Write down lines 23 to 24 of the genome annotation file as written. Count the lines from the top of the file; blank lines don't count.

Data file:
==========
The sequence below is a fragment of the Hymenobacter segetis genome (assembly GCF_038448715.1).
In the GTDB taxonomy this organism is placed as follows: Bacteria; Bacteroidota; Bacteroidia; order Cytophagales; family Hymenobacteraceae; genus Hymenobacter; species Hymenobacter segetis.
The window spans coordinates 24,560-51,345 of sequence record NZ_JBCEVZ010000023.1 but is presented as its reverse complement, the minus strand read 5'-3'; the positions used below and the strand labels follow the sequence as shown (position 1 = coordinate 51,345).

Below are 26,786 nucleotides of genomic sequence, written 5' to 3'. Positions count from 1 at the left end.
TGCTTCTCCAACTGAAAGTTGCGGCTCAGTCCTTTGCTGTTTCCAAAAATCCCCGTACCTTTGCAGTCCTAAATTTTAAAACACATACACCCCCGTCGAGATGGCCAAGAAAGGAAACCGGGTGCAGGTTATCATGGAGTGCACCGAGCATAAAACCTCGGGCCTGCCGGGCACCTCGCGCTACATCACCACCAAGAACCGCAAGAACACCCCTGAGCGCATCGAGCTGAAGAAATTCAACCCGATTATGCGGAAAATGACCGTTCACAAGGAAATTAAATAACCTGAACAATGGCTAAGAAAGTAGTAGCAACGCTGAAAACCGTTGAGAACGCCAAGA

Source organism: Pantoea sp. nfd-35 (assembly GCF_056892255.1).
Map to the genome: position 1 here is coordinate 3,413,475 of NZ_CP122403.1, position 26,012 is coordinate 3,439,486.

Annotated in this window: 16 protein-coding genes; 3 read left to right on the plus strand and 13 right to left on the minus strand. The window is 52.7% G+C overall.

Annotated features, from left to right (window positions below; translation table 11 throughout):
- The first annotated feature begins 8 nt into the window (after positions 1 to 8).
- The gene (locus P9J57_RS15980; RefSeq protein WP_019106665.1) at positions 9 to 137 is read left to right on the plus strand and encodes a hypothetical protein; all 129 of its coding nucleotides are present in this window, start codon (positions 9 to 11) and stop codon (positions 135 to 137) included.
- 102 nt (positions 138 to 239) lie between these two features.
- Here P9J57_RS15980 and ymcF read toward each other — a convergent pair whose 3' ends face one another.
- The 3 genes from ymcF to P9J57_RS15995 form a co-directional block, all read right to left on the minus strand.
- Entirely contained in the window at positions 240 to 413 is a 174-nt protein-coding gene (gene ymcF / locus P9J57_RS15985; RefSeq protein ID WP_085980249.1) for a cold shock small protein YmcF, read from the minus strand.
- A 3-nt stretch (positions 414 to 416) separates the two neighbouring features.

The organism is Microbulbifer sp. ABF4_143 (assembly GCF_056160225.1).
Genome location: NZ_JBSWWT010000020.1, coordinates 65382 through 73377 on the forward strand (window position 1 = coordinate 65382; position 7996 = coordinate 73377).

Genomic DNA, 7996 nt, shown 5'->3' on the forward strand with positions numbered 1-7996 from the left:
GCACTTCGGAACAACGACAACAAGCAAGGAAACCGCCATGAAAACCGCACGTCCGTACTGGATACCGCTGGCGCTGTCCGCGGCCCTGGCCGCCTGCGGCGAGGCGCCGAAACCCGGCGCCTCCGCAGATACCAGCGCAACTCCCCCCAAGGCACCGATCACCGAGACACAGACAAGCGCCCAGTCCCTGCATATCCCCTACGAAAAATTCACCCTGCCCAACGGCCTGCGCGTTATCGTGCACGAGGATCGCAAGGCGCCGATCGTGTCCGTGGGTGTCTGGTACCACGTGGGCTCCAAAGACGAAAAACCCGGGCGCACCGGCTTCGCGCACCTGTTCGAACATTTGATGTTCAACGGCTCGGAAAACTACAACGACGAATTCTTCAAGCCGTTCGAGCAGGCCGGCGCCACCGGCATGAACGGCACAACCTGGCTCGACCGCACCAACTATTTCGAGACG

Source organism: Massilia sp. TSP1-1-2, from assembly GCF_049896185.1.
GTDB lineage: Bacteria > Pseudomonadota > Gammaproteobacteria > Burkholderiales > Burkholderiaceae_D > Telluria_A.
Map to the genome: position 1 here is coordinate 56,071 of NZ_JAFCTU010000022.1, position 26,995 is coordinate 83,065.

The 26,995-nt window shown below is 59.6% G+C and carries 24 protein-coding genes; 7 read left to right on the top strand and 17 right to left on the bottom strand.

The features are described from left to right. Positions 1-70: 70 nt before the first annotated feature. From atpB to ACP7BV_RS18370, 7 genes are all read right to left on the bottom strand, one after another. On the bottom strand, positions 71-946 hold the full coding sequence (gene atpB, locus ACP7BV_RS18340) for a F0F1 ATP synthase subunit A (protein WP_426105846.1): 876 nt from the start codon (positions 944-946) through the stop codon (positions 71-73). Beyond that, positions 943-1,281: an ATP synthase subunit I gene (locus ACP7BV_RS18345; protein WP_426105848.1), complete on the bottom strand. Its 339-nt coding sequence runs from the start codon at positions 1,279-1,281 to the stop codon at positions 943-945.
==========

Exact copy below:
Map to the genome: position 1 here is coordinate 56,071 of NZ_JAFCTU010000022.1, position 26,995 is coordinate 83,065.

The 26,995-nt window shown below is 59.6% G+C and carries 24 protein-coding genes; 7 read left to right on the top strand and 17 right to left on the bottom strand.